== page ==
# Definition of current

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#### Hemichordate

##### Peds
10+ Year Member

So this has been bugging me for a while, and it popped up on one of the AAMC practice tests:

So current flows from positive to negative, correct? Even though we know that the flow of electrons which generates current flows from negative to positive.

#### crazybob

##### Full Member
current is the flow of hypothetical positive charges. so if an electron flows from left to right, the current flows from right to left.

#### boaz

##### shanah alef
10+ Year Member
7+ Year Member
This convention exists because before the discovery of the electron it was thought that it is the positive charge that moves. It's kinda confusing, but I guess it was so entrenched in physics that it just stayed that way for convenience. Although physically it is the negative charge that moves, when we work problems the result is the same even though we think of the positive charge as moving.

#### Hemichordate

##### Peds
10+ Year Member
So then if an electron was emitted from the positive end, why is it still called current if current is defined as the movement of positive charges?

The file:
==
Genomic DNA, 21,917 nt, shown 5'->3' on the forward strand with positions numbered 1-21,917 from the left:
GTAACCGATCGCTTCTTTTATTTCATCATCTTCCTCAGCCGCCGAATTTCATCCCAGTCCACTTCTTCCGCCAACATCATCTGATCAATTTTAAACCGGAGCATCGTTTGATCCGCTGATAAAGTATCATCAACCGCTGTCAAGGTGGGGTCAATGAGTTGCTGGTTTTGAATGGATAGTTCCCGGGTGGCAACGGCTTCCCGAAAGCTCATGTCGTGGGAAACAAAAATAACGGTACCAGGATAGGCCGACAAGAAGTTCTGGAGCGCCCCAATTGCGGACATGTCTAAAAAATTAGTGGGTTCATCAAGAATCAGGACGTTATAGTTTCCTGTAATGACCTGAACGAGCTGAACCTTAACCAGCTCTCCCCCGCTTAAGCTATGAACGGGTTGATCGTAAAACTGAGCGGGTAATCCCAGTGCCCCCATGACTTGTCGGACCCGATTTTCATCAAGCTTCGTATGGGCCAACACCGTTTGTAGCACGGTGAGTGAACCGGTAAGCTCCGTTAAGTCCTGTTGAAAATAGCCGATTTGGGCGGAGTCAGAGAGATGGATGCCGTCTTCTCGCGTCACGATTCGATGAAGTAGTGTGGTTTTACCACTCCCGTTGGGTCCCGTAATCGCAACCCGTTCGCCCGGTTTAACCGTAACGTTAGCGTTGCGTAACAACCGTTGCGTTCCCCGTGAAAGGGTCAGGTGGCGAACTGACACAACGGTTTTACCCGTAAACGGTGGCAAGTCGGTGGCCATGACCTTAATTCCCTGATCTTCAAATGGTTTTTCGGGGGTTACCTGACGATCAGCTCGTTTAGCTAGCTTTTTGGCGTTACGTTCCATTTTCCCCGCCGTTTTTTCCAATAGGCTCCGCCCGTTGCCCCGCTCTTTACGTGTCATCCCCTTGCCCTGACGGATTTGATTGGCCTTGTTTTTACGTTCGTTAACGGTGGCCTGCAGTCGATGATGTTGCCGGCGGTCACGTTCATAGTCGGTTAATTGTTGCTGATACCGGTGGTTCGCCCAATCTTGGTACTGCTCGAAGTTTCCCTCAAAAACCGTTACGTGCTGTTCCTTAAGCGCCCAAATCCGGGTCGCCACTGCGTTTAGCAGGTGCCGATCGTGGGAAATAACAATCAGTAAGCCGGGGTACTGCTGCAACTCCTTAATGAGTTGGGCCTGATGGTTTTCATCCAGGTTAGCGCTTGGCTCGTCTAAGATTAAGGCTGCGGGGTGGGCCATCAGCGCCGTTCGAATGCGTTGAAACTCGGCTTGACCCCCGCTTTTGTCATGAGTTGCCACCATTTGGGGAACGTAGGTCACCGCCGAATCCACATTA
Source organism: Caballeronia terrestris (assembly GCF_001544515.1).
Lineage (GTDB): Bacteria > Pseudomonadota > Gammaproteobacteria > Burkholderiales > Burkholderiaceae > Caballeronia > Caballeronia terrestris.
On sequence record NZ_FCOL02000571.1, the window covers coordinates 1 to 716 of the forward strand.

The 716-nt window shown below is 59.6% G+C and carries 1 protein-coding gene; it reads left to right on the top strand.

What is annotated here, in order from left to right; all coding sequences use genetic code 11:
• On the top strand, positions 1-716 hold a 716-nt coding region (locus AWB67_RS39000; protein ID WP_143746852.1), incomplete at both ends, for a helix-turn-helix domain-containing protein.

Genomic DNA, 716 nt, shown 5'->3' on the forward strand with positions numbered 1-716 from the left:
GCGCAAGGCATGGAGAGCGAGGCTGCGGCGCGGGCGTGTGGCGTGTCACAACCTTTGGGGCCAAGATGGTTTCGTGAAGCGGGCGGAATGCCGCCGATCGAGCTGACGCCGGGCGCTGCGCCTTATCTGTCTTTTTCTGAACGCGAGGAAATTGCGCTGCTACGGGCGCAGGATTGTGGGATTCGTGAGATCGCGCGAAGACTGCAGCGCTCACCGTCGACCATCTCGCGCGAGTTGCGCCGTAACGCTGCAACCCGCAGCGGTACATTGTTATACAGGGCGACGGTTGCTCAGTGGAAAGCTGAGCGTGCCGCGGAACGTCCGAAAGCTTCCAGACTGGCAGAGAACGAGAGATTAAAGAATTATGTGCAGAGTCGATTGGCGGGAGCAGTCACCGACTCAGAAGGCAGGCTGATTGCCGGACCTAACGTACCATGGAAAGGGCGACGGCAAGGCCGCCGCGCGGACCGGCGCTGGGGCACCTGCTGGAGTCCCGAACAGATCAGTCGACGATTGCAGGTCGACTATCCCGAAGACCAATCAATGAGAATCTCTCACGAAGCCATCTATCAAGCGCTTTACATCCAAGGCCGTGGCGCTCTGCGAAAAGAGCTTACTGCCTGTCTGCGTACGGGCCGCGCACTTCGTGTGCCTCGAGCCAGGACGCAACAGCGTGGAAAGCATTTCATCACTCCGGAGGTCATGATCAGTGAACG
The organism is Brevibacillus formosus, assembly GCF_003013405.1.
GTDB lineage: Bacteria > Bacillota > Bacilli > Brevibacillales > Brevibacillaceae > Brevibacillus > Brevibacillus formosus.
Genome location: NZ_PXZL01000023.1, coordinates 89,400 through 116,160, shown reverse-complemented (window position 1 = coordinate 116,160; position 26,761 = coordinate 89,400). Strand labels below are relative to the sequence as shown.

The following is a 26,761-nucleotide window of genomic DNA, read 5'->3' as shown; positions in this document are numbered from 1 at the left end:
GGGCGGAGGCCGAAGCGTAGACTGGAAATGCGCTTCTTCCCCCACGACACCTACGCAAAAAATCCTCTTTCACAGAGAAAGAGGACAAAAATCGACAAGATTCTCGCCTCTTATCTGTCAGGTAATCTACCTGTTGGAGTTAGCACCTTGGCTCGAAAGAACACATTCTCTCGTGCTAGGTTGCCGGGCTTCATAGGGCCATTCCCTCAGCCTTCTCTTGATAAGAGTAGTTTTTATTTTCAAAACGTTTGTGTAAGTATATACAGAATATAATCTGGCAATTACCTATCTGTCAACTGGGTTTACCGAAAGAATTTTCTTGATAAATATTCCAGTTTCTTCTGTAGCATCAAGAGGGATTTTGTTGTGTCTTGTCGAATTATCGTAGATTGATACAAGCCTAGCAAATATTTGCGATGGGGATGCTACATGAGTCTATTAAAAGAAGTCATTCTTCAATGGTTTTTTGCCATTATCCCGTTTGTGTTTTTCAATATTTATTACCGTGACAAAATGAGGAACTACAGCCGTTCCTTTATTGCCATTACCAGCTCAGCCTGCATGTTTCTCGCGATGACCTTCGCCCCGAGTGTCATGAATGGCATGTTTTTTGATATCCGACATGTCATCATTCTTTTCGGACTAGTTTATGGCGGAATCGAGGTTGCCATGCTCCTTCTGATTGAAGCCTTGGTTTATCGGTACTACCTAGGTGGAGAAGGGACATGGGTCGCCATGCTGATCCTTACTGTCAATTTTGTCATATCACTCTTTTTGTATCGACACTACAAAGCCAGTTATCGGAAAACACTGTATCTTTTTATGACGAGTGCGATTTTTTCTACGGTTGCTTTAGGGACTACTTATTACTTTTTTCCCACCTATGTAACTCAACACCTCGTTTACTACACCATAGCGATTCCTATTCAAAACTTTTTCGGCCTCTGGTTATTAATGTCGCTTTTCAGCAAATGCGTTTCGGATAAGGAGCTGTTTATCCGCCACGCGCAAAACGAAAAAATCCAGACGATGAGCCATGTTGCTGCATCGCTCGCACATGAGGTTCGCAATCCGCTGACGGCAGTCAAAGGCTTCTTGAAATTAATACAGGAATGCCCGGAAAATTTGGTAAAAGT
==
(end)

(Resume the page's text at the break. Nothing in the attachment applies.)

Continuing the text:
#### wanderer

##### Full Member
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5+ Year Member
So then if an electron was emitted from the positive end, why is it still called current if current is defined as the movement of positive charges?
A more precise statement would be, "The direction of current is the direction in which positive charges flow."

#### ezsanche

##### Full Member
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5+ Year Member
So then if an electron was emitted from the positive end, why is it still called current if current is defined as the movement of positive charges?
the electron is being emitted from the negative terminal not the positive terminal.

#### crazybob

##### Full Member
So then if an electron was emitted from the positive end, why is it still called current if current is defined as the movement of positive charges?

http://en.wikipedia.org/wiki/Electric_current

and electrons would flow from the negative terminal to the positive terminal. because the negative end has more electrons than the positive end.

#### Hemichordate

##### Peds
10+ Year Member
http://en.wikipedia.org/wiki/Electric_current

and electrons would flow from the negative terminal to the positive terminal. because the negative end has more electrons than the positive end.

Well yes I know that. The question asked "what if an electron was ejected from the cathode", so wouldn't that be the same situation?

#### ezsanche

##### Full Member
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Well yes I know that. The question asked "what if an electron was ejected from the cathode", so wouldn't that be the same situation?

The current is always opposite of the to the movement of the electron. t